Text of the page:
Here are a few clarifying questions that can avert instant attribute substitution:
- What did you hear, or read, that made you interested in this topic?
- Technology addresses part of your question – there’s also a people and process part. Who else should be involved in answering this question?
- What do you know about what we currently do in this area?
Using clarifying questions, you can help establish a common ground to address a common question. The initial question I asked involved you (as in you, the IT professional). In many instances, the substituted question comes out as “What am I doing?” in this area.
With clarification, you can move to a “What are we doing?” question to address. This clarification can move beyond just a technology based solution to big questions. The discussion may bring up training, HR, technical skills, common sense, financial insight, and other aspects into view.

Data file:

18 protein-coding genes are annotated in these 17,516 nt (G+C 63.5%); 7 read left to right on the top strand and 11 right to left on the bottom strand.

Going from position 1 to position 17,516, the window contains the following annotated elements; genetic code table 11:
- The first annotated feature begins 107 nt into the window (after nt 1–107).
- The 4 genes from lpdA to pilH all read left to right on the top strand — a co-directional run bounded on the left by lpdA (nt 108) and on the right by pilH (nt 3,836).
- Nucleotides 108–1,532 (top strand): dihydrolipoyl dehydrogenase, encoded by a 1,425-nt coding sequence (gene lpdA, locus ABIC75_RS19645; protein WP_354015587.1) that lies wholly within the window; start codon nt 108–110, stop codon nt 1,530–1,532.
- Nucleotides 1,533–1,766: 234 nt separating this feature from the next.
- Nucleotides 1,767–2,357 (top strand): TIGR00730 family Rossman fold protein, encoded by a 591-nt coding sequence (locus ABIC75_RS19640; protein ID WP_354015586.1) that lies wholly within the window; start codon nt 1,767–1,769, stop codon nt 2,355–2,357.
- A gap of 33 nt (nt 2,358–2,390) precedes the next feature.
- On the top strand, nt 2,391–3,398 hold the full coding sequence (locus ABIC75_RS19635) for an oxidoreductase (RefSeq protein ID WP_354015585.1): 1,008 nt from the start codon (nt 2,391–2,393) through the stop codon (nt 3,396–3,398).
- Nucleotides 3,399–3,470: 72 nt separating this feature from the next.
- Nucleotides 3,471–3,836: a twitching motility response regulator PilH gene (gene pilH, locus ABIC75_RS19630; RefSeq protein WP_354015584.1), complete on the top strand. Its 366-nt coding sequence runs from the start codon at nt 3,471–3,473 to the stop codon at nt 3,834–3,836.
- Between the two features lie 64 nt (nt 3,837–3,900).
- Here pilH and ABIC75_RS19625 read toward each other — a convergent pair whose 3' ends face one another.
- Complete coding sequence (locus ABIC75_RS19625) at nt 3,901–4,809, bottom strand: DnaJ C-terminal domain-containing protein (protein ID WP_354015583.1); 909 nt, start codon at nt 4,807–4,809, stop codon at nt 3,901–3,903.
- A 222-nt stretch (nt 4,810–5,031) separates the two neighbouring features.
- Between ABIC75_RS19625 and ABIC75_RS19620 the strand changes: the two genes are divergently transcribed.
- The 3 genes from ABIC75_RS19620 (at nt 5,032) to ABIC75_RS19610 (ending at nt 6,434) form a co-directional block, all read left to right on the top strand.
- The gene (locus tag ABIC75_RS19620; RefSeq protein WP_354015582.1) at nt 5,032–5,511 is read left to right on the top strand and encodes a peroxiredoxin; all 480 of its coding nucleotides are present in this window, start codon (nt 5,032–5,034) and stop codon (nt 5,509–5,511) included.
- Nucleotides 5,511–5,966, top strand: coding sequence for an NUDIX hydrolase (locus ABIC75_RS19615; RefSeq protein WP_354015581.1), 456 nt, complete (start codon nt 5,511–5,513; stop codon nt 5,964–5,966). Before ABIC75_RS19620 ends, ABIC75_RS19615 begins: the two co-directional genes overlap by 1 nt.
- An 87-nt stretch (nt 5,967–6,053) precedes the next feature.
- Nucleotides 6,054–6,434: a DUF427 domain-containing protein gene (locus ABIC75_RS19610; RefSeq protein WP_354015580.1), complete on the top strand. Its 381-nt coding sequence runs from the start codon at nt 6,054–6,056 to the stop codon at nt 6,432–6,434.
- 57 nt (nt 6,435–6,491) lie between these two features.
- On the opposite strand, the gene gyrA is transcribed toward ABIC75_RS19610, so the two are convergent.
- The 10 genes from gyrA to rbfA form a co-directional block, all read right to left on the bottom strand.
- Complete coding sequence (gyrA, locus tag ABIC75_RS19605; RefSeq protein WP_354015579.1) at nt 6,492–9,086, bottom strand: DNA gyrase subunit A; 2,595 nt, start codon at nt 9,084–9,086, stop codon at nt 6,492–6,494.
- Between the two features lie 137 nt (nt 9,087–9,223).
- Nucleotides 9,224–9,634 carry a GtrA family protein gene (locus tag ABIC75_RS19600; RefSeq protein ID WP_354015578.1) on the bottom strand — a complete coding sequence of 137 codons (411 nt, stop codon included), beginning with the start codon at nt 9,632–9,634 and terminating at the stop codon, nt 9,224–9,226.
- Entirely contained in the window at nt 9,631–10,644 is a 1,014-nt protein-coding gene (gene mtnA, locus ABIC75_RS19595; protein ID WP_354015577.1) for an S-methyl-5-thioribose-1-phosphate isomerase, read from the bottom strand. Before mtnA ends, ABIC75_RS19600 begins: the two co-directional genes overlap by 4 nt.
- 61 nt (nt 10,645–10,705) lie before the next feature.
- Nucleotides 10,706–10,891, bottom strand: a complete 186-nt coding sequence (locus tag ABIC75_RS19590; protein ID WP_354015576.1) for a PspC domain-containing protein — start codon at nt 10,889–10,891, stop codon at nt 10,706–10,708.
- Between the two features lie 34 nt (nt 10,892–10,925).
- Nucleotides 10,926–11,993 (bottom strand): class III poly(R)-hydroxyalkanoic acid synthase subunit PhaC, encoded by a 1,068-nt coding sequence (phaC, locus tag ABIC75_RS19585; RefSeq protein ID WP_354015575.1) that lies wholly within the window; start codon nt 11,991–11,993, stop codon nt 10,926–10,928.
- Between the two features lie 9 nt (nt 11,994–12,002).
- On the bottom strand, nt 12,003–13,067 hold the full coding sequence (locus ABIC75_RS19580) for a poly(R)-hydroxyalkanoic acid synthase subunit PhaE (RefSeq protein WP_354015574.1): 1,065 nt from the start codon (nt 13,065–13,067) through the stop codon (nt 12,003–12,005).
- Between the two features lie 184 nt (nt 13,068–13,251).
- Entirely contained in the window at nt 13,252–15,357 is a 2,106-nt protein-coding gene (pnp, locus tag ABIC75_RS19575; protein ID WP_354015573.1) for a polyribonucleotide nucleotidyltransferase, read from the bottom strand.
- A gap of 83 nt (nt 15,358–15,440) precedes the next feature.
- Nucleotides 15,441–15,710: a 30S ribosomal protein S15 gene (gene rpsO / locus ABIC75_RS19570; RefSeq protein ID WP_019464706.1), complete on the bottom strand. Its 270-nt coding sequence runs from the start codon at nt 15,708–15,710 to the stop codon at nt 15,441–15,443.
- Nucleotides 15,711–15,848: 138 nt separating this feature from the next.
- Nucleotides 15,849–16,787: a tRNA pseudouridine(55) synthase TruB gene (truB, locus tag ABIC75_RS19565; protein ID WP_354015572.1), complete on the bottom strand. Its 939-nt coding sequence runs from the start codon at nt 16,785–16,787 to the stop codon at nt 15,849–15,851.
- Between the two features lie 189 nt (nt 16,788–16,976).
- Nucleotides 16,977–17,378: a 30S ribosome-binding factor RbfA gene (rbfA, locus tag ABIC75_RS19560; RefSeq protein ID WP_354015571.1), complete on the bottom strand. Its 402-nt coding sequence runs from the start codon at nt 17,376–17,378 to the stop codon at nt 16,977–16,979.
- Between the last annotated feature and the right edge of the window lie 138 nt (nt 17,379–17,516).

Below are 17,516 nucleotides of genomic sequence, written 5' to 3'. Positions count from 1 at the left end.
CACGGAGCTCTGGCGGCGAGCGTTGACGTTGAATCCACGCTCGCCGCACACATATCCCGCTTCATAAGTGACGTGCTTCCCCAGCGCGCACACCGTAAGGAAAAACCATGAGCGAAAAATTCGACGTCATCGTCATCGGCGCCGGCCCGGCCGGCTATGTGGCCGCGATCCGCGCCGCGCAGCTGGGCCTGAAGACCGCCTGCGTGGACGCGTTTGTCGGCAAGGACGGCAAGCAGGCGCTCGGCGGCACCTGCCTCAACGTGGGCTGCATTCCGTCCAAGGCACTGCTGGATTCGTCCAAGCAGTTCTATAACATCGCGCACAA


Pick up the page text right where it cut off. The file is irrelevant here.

After taking attribute substitution into account, you might be able to come up with this common question -- Where do we start addressing the question of security with our firm’s employees?
Understanding attribute substitution can be a tool unique to IT Leaders
IT is, by nature, a systems approach to solving problems. By understanding a research concept like attribute substitution, you can use these same system skills you apply to technology to elevate your communication skillset.
In addition, understanding attribution substitution can also help you when asking questions of others. If the response seems mystifying, ask someone to rephrase your question. You may be surprised at the results. From there, you can move forward from there to clarify and come to a common question to answer together.